WNBA President Laurel Richie's Got Game
The head of the nation's longest-running women's league talks to The Root about female role models.
LR: It's great. I have the opportunity to talk to a lot of our players about the impact of Title IX, and virtually all of our players will credit Title IX with ... creating the opportunity for them to really hone their skills and their craft while they were in high school and college, so I think the WNBA for them is just a natural extension of that. Title IX absolutely paved the way for them as individuals and paved the way for the league as well by creating a robust group of women who are able to compete at the level required to be part of a professional sports league.
TR: What do people not know about the WNBA that they should?
LR: I always encourage people to come to a game, because I think most people have heard of the WNBA, but not nearly enough people have experienced the level of play -- it's fast, it's competitive, it's aggressive -- and the in-arena experience. We hear from our fans all the time that there's nothing quite like the fun, the excitement and, quite frankly, the feeling of community that exists at a WNBA game.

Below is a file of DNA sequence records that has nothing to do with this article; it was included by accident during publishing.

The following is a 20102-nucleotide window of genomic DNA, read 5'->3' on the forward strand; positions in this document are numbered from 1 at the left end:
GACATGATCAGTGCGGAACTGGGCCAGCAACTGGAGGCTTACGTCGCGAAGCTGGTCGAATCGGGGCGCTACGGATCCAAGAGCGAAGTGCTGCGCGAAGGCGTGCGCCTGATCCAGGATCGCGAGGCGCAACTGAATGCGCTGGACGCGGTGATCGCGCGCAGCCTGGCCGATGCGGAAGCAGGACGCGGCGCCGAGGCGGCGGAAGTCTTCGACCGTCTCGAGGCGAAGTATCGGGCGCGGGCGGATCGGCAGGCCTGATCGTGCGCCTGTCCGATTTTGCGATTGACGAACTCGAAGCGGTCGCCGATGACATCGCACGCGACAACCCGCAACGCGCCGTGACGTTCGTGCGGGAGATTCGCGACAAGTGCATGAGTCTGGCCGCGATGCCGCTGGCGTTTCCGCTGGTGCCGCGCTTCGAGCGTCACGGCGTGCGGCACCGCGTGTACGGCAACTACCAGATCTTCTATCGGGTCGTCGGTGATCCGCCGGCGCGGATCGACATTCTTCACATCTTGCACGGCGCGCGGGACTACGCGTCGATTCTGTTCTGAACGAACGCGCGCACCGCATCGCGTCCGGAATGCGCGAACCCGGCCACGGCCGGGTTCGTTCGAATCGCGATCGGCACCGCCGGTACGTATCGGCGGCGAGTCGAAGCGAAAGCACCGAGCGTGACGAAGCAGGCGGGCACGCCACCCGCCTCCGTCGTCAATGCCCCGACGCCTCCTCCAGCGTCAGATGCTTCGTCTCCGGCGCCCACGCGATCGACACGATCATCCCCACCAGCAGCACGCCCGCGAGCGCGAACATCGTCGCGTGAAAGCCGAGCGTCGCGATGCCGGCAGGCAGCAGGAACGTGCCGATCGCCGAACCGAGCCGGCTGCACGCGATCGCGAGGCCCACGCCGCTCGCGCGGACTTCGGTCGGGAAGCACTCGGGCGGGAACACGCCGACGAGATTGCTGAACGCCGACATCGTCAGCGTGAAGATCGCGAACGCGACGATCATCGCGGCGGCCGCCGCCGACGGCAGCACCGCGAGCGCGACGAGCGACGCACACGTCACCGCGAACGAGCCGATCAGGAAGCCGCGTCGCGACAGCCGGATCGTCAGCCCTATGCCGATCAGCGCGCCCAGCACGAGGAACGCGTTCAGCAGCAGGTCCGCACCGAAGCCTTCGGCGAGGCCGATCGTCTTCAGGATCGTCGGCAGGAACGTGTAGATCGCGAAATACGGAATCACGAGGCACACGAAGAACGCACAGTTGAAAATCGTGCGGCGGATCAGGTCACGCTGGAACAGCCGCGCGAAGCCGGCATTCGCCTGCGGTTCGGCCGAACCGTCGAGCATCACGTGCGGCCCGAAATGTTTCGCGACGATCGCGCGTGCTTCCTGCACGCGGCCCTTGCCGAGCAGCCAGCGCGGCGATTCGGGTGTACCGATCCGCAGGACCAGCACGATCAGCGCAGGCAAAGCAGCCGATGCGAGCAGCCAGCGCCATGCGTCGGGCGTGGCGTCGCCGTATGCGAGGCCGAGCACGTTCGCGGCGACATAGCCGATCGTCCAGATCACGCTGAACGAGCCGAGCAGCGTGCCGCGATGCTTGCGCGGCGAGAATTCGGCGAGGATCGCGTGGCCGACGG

TR: Do you think the WNBA will be as lucrative and popular as the NBA in our lifetimes?
LR: I absolutely hope so. I often describe the game being played in the WNBA as different but not less than the NBA. It is exciting. It is competitive. You get to see the fundamentals of the game and see the teams coming together, but you also see the stars shining though.
I think we have everything going for us, and we're really well poised to achieve the same levels. We're seeing our audience grow. We signed last year our first leaguewide partner in Boost Mobile. Viewership is up. So I'm quite optimistic about our future.
TR: What still needs to change to allow female athletes like those in the WNBA to really be recognized for their talents?
LR: Somehow, we as a society just have to get more comfortable with the notion of a female athlete. I went to a game once in Minneapolis, and there were two young boys sitting behind me -- they couldn't have been more than 9 years old -- and I listened to them going back and forth commenting on the game.
They knew all the players' stats -- who was good at guarding, who wasn't; whose shot was on, whose shot was off -- and I remarked that they were not viewing this through a gender lens. They were not saying, "This is terrific women's basketball"; they were saying, "This is terrific basketball." And so, I think the rest of society needs to catch up with those two boys.
Jenée Desmond-Harris is the staff writer for The Root.